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Taming the Literature

Can We Live Without Peer Review?

Jef Akst has posted an interesting article over at The Scientist discussing a new system for scientists to publish their work directly to the web without traditional journals or the peer review system. Radical, to say the least. In this system, once a group believes that their research is ready for public dissemination they can…

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Reading Papers On-Screen

Reading papers on-screen is not something that everyone likes but if you can get used to it, it will help save you time and paper and make filing your literature a breeze. If you use a wide flatscreen monitor, something that is 17inch or bigger, then this tip could make your on-screen reading more pleasurable.…

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How To RTFP (Read the F*****g Paper)

There are, of course, times when it’s ok to just read one part of a paper.  For example, if you only need to know how an experiment was done, just read the methods section or when you simply want what happened, just read the results.   But much of the time this targeted sort of reading…

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Is Peer Review Broken?

This past week I found myself asking this question quite a few times. What is going on with the peer review process? Is anyone actually reviewing the papers getting into journals anymore? This is due to some recent experiences I’ve had with papers published in both the larger highly reputable journals and smaller niche journals…

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RTFP (Read the F*****g Paper)

When I worked in technical service for a well known biotech company, I have to confess that we often used a certain phrase in the frustration of dealing with calls from angry scientists ranting about a problem they were having with a kit because, as it turned out, they didn’t read the manual. “Read the F***ing…

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Get PDFs ASAP with Pubget

After quite a long hiatus (which included a conference in Hawaii, whoo hoo!), I’m back to highlight a cool and relatively new search engine for scientific literature that is going to make you squeal with glee (ok, it made me squeal at least). I’m assuming that you’re very familiar with how to identify relevant research…

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Why You Should Never Trust a Patent

If you search the literature using a comprehensive search engine like Google Scholar, you will get several types of articles listed. Most of them are peer reviewed journal articles and many are patents. But beware of an important distinction between the two: Although patents can contain useful information, they are not authoritative because they are not…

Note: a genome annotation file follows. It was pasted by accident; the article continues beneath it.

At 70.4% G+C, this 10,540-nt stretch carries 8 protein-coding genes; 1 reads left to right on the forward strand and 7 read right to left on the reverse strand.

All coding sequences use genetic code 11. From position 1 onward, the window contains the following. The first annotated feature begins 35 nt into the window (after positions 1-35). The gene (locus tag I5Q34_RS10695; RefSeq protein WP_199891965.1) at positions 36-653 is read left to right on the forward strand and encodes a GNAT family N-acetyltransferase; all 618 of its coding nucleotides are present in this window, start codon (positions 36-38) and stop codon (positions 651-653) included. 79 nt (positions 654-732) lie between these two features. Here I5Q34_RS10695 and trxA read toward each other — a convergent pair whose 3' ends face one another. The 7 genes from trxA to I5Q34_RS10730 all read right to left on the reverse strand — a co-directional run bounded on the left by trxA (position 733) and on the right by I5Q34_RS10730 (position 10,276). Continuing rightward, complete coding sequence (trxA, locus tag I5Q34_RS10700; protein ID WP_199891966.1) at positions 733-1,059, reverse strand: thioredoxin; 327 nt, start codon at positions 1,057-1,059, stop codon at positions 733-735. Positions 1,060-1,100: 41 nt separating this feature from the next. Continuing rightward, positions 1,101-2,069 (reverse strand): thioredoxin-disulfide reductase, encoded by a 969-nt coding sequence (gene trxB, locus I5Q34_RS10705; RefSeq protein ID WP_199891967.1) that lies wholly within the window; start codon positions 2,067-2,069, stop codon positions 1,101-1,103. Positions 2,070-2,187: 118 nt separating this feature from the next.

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Mendeley: Easy Research Paper Management

I couldn’t do without iTunes to store and sort all of my music according genre, artist, album and even fetch the album art from the net. And I always wished there was something like this to sort the gazillion publications that I have in PDF format. Not being a Mac user, I couldn’t use Papers,…

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Go Pubmed!

GoPubmed is a powerful new way to search the literature. As the name suggests, it is based on our old, familiar friend the Pubmed database but GoPubmed provides a whole new set of tools that will power-up your search. After entering your search term into the search box at gopubmed.org, GoPubmed mines a vast array…

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18 Ways to Improve your PubMed searches

Do you *really* know what you’re doing when you search for articles in PubMed? Are you familiar with Boolean operators? What does “MeSH” mean to you? Can you locate (and use) the Limits tab? History? Details? Have you set up automatic updates with MyNCBI? Do you know how PubMed relates to the other NCBI databases?…

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New Journal Ranking Tool

Thompson Scientific is great for gaging the impact factors of various journals, but it has had a bit of a monopoly on journal rankings. As with any ranking scheme, there can be more than one valid way of comparing alternatives. Enter a new ranking tool – that’s free – the SCImago Journal Rank database. This…

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Keeping up on the journals

As scientists, we have to keep up with new research coming out and follow the journals. We all have our preferred way of doing so though. Sporadic searches on Pubmed are one way, or weekly email updates on specific search terms (also offered by Pubmed) are another. Alternatively, there’s Hubmed for RSS of Pubmed updates,…

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Open Access to Science

The Public Library of Science (PLoS) defines the issue of Open Access Publication as: An Open Access Publication[1] is one that meets the following two conditions: 1. The author(s) and copyright holder(s) grant(s) to all users a free, irrevocable, worldwide, perpetual right of access to, and a license to copy, use, distribute, transmit and display…

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